4. Disgusting air filter. We won’t tell you how disgusting your air filter can get, but we will tell you that part of your regular car maintenance should include replacing or cleaning that gross air filter. A dirty air filter can choke your engine of air, causing performance issues and damage over the life of your car.

In addition, track the age of your spark plugs and battery, two car parts that are integral to a smooth-starting and running car. Spark plugs should be changed every 30,000-100,000 miles, depending on the kind of spark plugs in your car. Car batteries can show signs of age every 3-5 years, and usually give car owners clues that it’s time for car battery replacement. If you don’t know the age of your spark plugs or car battery, have your mechanic check your spark plugs and battery at your next oil change appointment. Don’t put the appointment off. Schedule an appointment for your car today for the sake of you and your pocketbook.

Regular Car Maintenance You Shouldn’t Ignore

engineIt’s easy to ignore regular car maintenance. When life gets busy, and schedules get hectic, finding the time for regular car maintenance gets tricky. When it seems like you don’t have time, factor in the inconvenience later when your car breaks down because you didn’t take the time for regular car maintenance. Regular car maintenance is essential to staying on the road, and staying out of the ditch. Regular car maintenance like:

  1. Oil changes. An engine without regular oil changes is an engine that costs their owner thousands of dollars over the life of the car. The cost of regular oil changes and time spent saves car owners money and inconvenience when your car breaks down. Ask your car mechanic how often you need an oil change, as the amount of miles can vary depending on the type of oil.
  2. Get your tires checked and rotated. Regular rotation of your tires ensures that tires wear evenly, and can even prevent surprise flat tires. An inspection of your tires can also find holes that allow air to leak slowly.
  3. Brake inspections. It’s normal for brakes to make occasional squeaking sounds when they get wet. If the squeak doesn’t go away, or if the noise is a grinding noise, your vehicle needs attention. If you don’t get your brakes looked it, and possibly replaced, brake failure is inevitable—leaving you in the midst of an accident you caused or in a ditch waiting for a tow truck.
  4. Replace your spark plugs. True story: a friend of ours delayed having the spark plugs replaced on her truck, leading to a $1,000 bill to replace the catalytic converter. The catalytic converter had plugged up because of faulty spark plugs. The moral of the story is to ask your mechanic when it’s time to replace those spark plugs, and follow through with the repair sooner than $1,000 later (or worse).
  5. Ditching that disgusting air filter. We won’t tell you how disgusting your air filter can get, but we can tell you that part of your regular car maintenance should include replacing or cleaning that gross air filter. A dirty air filter can choke your engine of air, causing performance issues and damage over the life of your car.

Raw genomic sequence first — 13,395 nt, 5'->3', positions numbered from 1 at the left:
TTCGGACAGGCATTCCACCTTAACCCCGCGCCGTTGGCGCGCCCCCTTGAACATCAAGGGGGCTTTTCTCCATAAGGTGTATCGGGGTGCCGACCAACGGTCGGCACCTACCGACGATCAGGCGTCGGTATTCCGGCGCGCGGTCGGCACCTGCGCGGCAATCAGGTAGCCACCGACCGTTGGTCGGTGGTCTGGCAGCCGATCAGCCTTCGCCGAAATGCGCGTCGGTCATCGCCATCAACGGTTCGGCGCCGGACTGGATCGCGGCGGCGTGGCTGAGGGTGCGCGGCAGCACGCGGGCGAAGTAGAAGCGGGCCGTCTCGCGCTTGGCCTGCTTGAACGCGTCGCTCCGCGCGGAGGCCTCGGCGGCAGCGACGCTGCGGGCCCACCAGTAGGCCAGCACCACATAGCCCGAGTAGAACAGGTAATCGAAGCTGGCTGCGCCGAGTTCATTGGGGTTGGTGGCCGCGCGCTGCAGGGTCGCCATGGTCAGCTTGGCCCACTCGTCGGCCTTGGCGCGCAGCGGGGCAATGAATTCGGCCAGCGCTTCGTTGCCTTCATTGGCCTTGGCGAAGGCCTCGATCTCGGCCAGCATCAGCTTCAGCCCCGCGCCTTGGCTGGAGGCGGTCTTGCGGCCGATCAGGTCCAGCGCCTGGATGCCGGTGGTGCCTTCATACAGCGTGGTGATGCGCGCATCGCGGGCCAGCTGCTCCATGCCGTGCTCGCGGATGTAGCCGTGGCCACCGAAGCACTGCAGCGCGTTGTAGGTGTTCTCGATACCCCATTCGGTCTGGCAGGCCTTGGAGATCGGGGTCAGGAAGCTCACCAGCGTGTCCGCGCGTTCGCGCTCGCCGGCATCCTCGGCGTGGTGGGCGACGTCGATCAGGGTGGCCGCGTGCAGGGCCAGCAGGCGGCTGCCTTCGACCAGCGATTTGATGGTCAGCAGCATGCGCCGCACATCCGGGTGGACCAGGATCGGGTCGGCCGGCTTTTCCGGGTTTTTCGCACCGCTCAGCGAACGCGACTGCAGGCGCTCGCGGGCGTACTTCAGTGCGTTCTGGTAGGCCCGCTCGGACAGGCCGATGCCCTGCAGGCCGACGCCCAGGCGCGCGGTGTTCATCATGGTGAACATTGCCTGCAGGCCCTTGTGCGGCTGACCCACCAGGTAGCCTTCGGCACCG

Don’t forget to regularly replace your windshield wipers and headlights—two parts of your car vital for proper vision when driving. The good news is that you don’t need to shoulder the task of regular car maintenance alone. Take your car to your trusted car mechanic or shop so they can keep records of your car’s regular car maintenance, and make recommendations based on those records. At the end of the day, don’t take the task of regular car maintenance lightly—so you don’t end up with heavy costs and inconvenient car repairs later.

Why You Shouldn’t Ignore Those Squealing Brakes

brake_repair_watertownYou’re driving down the street. In anticipation of a stop sign, you start to press your brake pedal down. Suddenly, you hear it.

What?? What in the world was that???

It sounded like a howling cat. Or a squeaking bird. Or a grinding wheel.

Could it be…your brakes?

Take your vehicle into a local repair shop to find out. Most repair shops offer free estimates and inspections before they start working on your car. A technician can determine the wear of pads and rotors, and recommend replacement if needed. Brake rotors do not need to be changed as often as pads.

It’s normal for brakes to make occasional squeaking sounds when they get wet.  If the squeak doesn’t go away, or if the noise is a grinding noise, your vehicle needs attention. If you don’t get your brakes looked it, and possibly replaced, brake failure is inevitable—leaving you in the midst of an accident you caused or in a ditch waiting for a tow truck.

Don’t let your pads wear too low either.  If you wait too long to replace your pads and they get too thin, they can damage the rotors. Replacing rotors is a more costly repair.

If you know well in advance (before they start making noise) it’s time to change your brake pads, watch for specials or discounts at your local repair shop. Don’t wait until it’s too late, and that squealing, squeaking or grinding turns into a safety hazard. Your health, the health of those around you and costly auto body repairs are the ultimate reason to get your brakes checked, and brake pads replaced, on a regular basis.